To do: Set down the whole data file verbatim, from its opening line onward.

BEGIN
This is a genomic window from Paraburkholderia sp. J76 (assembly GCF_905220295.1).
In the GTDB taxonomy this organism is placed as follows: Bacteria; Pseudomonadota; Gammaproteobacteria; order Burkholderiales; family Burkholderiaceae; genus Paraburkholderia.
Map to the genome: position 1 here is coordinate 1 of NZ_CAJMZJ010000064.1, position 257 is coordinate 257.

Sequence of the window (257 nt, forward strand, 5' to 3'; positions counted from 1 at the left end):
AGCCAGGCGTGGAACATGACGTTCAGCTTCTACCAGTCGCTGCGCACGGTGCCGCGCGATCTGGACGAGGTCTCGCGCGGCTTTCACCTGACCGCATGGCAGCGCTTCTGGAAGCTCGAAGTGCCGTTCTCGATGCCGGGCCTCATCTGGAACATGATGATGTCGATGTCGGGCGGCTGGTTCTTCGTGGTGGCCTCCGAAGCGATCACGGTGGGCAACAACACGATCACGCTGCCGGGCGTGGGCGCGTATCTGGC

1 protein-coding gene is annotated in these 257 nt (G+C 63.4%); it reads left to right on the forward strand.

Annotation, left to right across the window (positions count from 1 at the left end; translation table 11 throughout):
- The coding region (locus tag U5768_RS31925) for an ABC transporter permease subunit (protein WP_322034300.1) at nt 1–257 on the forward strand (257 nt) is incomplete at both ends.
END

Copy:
This is a genomic window from Paraburkholderia sp. J76 (assembly GCF_905220295.1).
In the GTDB taxonomy this organism is placed as follows: Bacteria; Pseudomonadota; Gammaproteobacteria; order Burkholderiales; family Burkholderiaceae; genus Paraburkholderia.
Map to the genome: position 1 here is coordinate 1 of NZ_CAJMZJ010000064.1, position 257 is coordinate 257.

Sequence of the window (257 nt, forward strand, 5' to 3'; positions counted from 1 at the left end):
AGCCAGGCGTGGAACATGACGTTCAGCTTCTACCAGTCGCTGCGCACGGTGCCGCGCGATCTGGACGAGGTCTCGCGCGGCTTTCACCTGACCGCATGGCAGCGCTTCTGGAAGCTCGAAGTGCCGTTCTCGATGCCGGGCCTCATCTGGAACATGATGATGTCGATGTCGGGCGGCTGGTTCTTCGTGGTGGCCTCCGAAGCGATCACGGTGGGCAACAACACGATCACGCTGCCGGGCGTGGGCGCGTATCTGGC

1 protein-coding gene is annotated in these 257 nt (G+C 63.4%); it reads left to right on the forward strand.

Annotation, left to right across the window (positions count from 1 at the left end; translation table 11 throughout):
- The coding region (locus tag U5768_RS31925) for an ABC transporter permease subunit (protein WP_322034300.1) at nt 1–257 on the forward strand (257 nt) is incomplete at both ends.